August 16, 2022, Pittsburgh, PA – Last month, the Deep Space Network (DSN) from NASA’s Jet Propulsion Laboratory (JPL) successfully completed end-to-end test communications with Astrobotic’s Peregrine lunar lander. These tests demonstrated compatibility with space-to-ground communications that will occur during Peregrine’s mission to the Moon.
After the Peregrine spacecraft separates from United Launch Alliance (ULA)’s Vulcan Centaur rocket, Peregrine will be utilizing DSN’s 34-meter dishes at Canberra, Australia; Madrid, Spain; and Goldstone, California. These dishes are the same suite used to communicate with the James Webb Telescope, as well as historic missions such as New Horizons, Solar Parker Probe, InSight, Juno, and MAVEN.
”Our team has completed a major test with the DSN global network and Astrobotic’s communication systems including flight avionics, ground support software, and mission ops infrastructure. We successfully passed commands, received telemetry, and determined ranging performance. The sense of accomplishment was palpable when the screens of our Mission Control center were illuminated by real telemetry coming from our spacecraft,” said Eduardo Lugo, Astrobotic Lead RF Engineer.
Testing with Peregrine and DSN was conducted over two weeks, culminating in confirmation that Peregrine can successfully transmit data and receive commands through DSN and to Astrobotic’s Mission Control Center in Pittsburgh, Pennsylvania.
“This success marks a major program milestone for Peregrine mission as well as for Astrobotic as a company. Confirming the technical capabilities of our team and our custom-built avionics and communications systems in a sophisticated, system-level spacecraft test was a tremendous success. Seeing the entire team overcome test challenges felt close to flying the actual mission. This is a great accomplishment for our historic trip to the Moon,” says Ander Solorzano, Astrobotic’s Lead Systems Engineer and one of the Flight Directors for Peregrine Mission One.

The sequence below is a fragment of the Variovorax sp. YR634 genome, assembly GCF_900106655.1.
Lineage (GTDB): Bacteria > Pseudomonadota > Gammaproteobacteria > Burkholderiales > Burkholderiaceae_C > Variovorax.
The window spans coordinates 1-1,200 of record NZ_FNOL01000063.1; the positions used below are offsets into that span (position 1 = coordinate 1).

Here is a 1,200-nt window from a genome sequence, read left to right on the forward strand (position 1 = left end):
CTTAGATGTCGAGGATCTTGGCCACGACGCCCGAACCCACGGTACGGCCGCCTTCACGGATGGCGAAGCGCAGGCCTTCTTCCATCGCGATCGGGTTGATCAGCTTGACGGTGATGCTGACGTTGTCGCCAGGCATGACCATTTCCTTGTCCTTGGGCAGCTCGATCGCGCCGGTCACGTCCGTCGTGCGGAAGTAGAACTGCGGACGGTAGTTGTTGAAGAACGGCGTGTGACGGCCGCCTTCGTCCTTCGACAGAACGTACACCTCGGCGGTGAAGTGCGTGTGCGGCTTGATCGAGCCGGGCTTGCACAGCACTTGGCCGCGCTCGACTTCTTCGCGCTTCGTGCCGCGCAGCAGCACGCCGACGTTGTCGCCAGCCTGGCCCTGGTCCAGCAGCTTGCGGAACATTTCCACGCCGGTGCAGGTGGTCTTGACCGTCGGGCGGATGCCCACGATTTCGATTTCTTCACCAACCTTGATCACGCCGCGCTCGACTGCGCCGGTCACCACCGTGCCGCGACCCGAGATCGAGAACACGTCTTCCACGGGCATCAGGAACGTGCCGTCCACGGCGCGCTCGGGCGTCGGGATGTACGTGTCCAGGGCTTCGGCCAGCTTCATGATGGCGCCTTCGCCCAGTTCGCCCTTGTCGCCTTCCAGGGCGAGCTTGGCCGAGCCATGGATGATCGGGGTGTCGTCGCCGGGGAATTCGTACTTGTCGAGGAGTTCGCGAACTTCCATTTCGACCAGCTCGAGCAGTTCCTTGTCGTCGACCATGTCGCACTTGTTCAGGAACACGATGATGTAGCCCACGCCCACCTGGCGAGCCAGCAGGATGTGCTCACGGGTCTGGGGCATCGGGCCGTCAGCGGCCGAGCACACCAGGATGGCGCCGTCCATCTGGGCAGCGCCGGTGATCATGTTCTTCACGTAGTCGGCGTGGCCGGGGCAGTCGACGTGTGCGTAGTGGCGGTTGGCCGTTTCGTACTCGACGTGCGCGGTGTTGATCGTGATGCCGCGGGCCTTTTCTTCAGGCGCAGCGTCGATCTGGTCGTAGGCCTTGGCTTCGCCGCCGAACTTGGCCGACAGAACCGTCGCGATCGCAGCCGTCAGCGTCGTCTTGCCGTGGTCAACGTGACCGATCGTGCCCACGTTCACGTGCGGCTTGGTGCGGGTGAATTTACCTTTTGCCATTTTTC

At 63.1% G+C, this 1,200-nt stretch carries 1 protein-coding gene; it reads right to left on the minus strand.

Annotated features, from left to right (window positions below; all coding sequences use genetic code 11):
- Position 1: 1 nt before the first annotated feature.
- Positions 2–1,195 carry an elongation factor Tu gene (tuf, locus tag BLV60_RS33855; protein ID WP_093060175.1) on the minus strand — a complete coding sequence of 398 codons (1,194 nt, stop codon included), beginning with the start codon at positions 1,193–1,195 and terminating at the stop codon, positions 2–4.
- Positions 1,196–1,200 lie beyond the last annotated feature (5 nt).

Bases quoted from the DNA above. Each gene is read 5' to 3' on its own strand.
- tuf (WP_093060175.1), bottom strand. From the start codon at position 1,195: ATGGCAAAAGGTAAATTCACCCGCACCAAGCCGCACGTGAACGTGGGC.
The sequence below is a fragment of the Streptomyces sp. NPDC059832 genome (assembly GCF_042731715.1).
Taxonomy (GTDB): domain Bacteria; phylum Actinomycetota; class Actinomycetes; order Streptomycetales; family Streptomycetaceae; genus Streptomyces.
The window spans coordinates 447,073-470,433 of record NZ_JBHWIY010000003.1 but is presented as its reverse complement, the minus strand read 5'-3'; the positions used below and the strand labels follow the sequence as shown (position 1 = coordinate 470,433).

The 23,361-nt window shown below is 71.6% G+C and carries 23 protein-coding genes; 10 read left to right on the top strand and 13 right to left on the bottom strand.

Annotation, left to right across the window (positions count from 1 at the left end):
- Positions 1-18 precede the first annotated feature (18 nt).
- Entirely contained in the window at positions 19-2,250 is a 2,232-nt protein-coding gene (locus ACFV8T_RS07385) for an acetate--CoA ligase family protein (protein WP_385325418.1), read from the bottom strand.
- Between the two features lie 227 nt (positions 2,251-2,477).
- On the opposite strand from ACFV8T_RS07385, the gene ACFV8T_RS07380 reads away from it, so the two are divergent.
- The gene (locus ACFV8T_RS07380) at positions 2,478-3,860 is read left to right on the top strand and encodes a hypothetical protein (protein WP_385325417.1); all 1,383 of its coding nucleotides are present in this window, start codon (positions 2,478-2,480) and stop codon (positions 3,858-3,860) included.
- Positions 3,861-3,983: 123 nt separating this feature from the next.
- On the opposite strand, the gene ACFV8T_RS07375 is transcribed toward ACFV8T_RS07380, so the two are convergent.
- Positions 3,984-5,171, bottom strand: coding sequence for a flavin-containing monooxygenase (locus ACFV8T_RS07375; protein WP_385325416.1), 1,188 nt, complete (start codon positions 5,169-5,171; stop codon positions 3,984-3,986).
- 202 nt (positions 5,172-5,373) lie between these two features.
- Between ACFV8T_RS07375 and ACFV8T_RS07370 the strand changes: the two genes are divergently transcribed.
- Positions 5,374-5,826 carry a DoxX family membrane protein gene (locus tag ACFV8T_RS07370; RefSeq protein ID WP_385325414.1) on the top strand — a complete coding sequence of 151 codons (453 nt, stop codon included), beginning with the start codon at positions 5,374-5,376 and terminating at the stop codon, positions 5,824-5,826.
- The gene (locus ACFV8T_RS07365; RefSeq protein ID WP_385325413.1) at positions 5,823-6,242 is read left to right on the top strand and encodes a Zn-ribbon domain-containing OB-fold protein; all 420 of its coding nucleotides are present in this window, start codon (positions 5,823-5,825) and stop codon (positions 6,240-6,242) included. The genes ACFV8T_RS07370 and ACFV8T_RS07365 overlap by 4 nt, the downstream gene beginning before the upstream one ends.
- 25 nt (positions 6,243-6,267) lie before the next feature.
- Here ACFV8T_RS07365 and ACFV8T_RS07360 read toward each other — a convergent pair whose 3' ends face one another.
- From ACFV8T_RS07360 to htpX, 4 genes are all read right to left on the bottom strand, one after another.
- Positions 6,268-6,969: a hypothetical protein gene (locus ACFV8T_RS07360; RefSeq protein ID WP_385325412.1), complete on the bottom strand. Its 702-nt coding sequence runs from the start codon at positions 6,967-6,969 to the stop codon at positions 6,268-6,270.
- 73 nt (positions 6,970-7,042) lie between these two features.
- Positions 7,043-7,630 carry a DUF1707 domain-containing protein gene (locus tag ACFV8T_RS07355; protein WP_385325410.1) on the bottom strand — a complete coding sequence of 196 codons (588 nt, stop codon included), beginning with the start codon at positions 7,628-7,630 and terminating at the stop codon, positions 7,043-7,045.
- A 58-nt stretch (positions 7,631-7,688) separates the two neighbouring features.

Peregrine’s progress continues as its Space Robotics team also successfully integrated the OPAL Terrain Relative Navigation (TRN) compute hardware and associated camera to Peregrine’s flight decks. TRN is designed to enable precise and safe landings on the Moon, Mars, and beyond. The system will be leveraged again on Astrobotic’s Griffin Mission One. In addition to TRN, all twenty-four of Peregrine’s payloads have also been integrated with its flight decks.
The Peregrine spacecraft continues its final assembly at Astrobotic’s headquarters and is currently on schedule for final environmental testing before delivery to the launch site in Cape Canaveral, Florida.